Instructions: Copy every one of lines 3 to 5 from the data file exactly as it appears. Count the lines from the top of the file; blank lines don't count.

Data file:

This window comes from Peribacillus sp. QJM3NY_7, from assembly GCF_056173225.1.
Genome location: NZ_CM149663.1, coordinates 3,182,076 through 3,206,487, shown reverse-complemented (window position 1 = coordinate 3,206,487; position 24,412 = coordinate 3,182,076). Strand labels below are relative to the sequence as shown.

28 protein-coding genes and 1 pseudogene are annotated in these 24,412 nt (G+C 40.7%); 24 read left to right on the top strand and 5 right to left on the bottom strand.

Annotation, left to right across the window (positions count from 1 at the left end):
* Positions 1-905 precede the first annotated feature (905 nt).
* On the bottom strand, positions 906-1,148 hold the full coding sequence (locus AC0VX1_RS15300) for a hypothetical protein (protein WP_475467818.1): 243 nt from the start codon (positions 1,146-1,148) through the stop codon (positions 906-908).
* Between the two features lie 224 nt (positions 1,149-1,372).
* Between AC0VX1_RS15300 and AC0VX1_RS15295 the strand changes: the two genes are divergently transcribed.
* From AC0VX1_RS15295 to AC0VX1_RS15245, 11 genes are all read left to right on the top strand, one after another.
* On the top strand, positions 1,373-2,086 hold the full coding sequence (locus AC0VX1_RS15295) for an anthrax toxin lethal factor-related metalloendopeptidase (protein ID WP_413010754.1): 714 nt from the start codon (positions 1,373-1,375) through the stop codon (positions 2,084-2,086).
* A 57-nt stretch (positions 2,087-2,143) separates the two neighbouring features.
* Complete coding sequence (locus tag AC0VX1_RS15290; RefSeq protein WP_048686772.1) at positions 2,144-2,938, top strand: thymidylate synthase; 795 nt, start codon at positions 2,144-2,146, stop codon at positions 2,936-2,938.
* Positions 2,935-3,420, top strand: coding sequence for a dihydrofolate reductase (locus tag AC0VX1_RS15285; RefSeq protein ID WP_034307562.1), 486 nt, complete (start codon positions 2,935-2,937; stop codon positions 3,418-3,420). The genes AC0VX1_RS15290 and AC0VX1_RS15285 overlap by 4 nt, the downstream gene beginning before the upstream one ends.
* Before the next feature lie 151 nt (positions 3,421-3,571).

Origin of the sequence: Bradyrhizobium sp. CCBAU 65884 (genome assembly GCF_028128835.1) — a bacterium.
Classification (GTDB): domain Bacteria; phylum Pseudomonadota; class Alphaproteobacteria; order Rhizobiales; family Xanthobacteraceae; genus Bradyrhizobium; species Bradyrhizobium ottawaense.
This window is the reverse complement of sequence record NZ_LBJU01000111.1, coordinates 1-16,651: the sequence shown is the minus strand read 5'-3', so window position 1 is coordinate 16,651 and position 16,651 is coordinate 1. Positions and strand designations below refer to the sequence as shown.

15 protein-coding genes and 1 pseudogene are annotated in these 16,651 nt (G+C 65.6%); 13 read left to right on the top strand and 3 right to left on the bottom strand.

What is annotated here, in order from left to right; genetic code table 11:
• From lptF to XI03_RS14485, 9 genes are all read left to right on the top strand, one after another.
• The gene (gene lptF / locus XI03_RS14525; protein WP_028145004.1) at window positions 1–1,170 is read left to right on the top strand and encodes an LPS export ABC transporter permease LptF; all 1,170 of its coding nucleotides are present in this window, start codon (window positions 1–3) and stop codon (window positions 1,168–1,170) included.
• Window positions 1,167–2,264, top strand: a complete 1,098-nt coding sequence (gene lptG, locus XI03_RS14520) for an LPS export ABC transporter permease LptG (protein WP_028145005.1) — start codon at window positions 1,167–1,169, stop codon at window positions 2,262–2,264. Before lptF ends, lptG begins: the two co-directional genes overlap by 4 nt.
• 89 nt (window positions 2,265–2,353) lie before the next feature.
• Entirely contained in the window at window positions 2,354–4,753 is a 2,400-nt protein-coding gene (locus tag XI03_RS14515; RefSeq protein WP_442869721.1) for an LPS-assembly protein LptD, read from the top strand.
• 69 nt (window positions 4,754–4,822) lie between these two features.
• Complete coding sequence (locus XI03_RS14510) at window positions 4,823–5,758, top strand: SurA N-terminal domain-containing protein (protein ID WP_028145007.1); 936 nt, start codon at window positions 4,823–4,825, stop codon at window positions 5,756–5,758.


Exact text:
28 protein-coding genes and 1 pseudogene are annotated in these 24,412 nt (G+C 40.7%); 24 read left to right on the top strand and 5 right to left on the bottom strand.

Annotation, left to right across the window (positions count from 1 at the left end):
* Positions 1-905 precede the first annotated feature (905 nt).